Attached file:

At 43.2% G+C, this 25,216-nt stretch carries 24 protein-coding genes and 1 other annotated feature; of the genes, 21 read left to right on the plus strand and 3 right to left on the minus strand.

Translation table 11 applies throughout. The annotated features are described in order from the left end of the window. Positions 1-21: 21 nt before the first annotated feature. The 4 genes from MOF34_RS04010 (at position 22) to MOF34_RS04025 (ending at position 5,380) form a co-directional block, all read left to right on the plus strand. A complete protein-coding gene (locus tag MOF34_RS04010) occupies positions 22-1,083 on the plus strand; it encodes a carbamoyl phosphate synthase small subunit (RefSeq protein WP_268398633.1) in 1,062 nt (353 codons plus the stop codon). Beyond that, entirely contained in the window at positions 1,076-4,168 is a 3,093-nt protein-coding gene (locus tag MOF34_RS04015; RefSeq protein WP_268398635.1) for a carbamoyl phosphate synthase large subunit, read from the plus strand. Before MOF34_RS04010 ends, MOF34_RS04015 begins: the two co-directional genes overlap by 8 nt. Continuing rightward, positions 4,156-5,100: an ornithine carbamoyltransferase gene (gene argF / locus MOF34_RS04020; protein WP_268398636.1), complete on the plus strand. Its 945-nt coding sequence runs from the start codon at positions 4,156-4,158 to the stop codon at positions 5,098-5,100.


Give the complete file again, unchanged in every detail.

At 43.2% G+C, this 25,216-nt stretch carries 24 protein-coding genes and 1 other annotated feature; of the genes, 21 read left to right on the plus strand and 3 right to left on the minus strand.

Translation table 11 applies throughout. The annotated features are described in order from the left end of the window. Positions 1-21: 21 nt before the first annotated feature. The 4 genes from MOF34_RS04010 (at position 22) to MOF34_RS04025 (ending at position 5,380) form a co-directional block, all read left to right on the plus strand. A complete protein-coding gene (locus tag MOF34_RS04010) occupies positions 22-1,083 on the plus strand; it encodes a carbamoyl phosphate synthase small subunit (RefSeq protein WP_268398633.1) in 1,062 nt (353 codons plus the stop codon). Beyond that, entirely contained in the window at positions 1,076-4,168 is a 3,093-nt protein-coding gene (locus tag MOF34_RS04015; RefSeq protein WP_268398635.1) for a carbamoyl phosphate synthase large subunit, read from the plus strand. Before MOF34_RS04010 ends, MOF34_RS04015 begins: the two co-directional genes overlap by 8 nt. Continuing rightward, positions 4,156-5,100: an ornithine carbamoyltransferase gene (gene argF / locus MOF34_RS04020; protein WP_268398636.1), complete on the plus strand. Its 945-nt coding sequence runs from the start codon at positions 4,156-4,158 to the stop codon at positions 5,098-5,100.